Daily Briefing

Ten Things You Need to Know Today: 3 June 2021

The Week’s daily digest of the news agenda, published at 8am

1

PM’s school tsar quits

Boris Johnson has been accused of failing hundreds of thousands of students by the expert he appointed to lead the coronavirus recovery in schools. Kevan Collins yesterday said that he had “no option” but to resign after the prime minister rejected his proposal for a £15bn package to provide extra time and teaching to catch up on lost education over the next three years. Writing in The Times, he accused Johnson of “failing a generation of children”, adding: “The support announced by government so far does not come close to meeting the scale of the challenge.”

2

Coalition may oust Netanyahu

The Israeli opposition leader Yair Lapid has told the country’s president that he can form a government following days of frenetic negotiations. Under the agreement, Lapid would form a “government of change” with his former rival, the far-right politician Naftali Bennett. Bennett would be installed as prime minister for the first two years of the administration, before passing on the role to Lapid for the final two years. The agreement came together after Lapid secured the backing of a small Arab Islamist party who signed two hours before the deadline. If approved by lawmakers, the coalition would oust Prime Minister Benjamin Netanyahu following a 12-year stretch in power.

3

Stabbed teen racially abused

A 14-year-old boy was racially abused before being chased and stabbed to death in Birmingham, police have said. Four men in their 30s and two boys aged 13 and 14 have been arrested on suspicion of murder and remain in police custody. Police said the attack on Monday evening took place following an earlier incident involving the victim, Dea-John, and his friends during which they were subjected to racist language.

4

Tory rebels to block aid cuts

An unexpected Conservative rebellion could force the government to reverse its planned cuts to the foreign aid budget. Tory backbenchers claim they have enough support to defeat the government and see aid spending increase in 2022. Four former Tory cabinet ministers and the chairs of eight powerful Commons select committees are among the rebels. A government spokesperson said the Covid pandemic has “forced us to take tough but necessary decisions” on spending.

5

Trump ‘blog’ closed down

Donald Trump’s communications platform has been permanently shut down just a month after its launch, a spokesperson for the former president has confirmed. Senior aide Jason Miller said the blog-like platform, named From the Desk of Donald J. Trump, was “just auxiliary to the broader efforts we have and are working on”. Miller also hinted that the closure of the platform was a precursor to Trump joining another social media platform. The former president was banned from Facebook and Twitter following the storming of the Capitol in January.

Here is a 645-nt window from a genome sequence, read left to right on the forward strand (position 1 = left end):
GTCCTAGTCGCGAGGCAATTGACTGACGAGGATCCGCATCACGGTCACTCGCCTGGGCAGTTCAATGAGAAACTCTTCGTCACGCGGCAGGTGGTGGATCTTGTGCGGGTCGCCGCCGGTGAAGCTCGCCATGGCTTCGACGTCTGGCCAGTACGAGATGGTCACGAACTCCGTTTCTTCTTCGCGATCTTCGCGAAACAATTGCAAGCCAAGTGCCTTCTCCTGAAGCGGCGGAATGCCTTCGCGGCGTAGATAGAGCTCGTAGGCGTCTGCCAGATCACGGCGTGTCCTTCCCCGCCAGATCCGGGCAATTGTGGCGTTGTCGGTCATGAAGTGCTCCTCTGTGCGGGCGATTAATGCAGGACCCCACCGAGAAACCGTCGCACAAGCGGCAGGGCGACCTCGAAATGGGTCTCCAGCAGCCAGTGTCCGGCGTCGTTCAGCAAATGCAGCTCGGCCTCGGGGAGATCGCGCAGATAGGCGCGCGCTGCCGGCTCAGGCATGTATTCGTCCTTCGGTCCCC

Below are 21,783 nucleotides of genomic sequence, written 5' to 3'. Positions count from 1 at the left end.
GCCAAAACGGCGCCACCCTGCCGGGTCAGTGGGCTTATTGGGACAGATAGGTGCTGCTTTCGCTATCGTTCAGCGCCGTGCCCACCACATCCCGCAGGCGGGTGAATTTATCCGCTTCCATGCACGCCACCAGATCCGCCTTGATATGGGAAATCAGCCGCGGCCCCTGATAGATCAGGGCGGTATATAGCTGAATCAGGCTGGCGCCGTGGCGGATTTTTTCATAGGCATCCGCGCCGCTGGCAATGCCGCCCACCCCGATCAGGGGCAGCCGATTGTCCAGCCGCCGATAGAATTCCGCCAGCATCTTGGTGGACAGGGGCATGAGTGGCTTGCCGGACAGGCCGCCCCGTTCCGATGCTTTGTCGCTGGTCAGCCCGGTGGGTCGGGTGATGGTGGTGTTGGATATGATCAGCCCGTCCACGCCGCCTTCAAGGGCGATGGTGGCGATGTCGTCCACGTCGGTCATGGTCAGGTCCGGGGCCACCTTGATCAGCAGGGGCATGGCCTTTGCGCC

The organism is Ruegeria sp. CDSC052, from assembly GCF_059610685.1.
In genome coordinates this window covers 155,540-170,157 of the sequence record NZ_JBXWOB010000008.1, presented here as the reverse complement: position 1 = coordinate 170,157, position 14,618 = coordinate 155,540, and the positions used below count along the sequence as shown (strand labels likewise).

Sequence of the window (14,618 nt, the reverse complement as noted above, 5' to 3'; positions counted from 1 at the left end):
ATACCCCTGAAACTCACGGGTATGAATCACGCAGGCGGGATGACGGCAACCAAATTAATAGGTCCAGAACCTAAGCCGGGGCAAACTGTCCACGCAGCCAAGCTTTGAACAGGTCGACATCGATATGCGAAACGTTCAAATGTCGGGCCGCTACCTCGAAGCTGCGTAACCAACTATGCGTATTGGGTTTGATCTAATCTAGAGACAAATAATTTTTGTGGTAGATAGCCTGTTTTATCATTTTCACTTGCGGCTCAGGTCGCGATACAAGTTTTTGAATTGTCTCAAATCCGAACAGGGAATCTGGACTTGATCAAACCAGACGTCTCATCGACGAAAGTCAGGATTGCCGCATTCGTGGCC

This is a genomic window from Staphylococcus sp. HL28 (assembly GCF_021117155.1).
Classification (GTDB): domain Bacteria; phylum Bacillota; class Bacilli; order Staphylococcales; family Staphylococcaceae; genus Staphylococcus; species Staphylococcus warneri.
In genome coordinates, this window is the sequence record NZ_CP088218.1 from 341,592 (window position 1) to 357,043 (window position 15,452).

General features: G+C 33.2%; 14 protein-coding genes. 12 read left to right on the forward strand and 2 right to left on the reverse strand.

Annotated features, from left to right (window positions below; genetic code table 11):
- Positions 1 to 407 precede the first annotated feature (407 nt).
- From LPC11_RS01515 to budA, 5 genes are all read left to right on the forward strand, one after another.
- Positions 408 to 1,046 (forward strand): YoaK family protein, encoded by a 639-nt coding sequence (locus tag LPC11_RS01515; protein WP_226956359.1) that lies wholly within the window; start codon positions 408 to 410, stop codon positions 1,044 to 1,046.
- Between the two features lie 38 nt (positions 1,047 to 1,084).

6

Buffett and Gates building nuclear plant

Bill Gates and Warren Buffett are joining forces to build a new kind of nuclear reactor in Wyoming. The project in the country’s top coal-producing state is a small advanced reactor that runs on different fuels to traditional ones. Gates said he believes the first Natrium nuclear reactor project will be a “game-changer for the energy industry”. It is expected to take around seven years to build.

7

‘Nepal variant’ may scupper holidays

Foreign holidays are “under threat” due to fears of another new Covid variant, the Daily Mail reports. Scientists have warned the government about a mutant strain - thought to have originated in Nepal - which has apparently spread to Europe. There are fears that the variant is “resistant to vaccines”. However, a member of the government’s Scientific Advisory Group for Emergencies told the paper that officials “should not be overly concerned”. The development is another blow for the struggling travel industry.

8

Royals ‘banned coloured immigrants’

Buckingham Palace banned “coloured immigrants or foreigners” from serving in clerical roles in the royal household until at least the late 1960s, according to newly discovered documents. The Guardian says the papers also reveal that the royal household negotiated controversial clauses - that remain in place - exempting the Queen from laws that prevent racial or gender-based discrimination in employment.

9

Petrol prices at two year peak

The RAC has said petrol prices have climbed to their highest level in two years. Pump prices fell in May 2020 to a low of 106p but the average cost of a litre has since soared to 129.27p. “After seven consecutive months of rising prices, drivers will be wondering if the increases are ever going to end,” said RAC fuel spokesman Simon Williams.

10

Iranian navy ship sinks after fire

One of the largest ships in the Iranian navy has caught fire and sunk in the Gulf of Oman, according to state media. The blaze began early on Wednesday morning, with 20 hours of efforts by rescue teams failing to stop the vast training vessel from sinking off the coast of the southern Iranian port of Jask. All crew members were evacuated and there were no casualties, according to reports.

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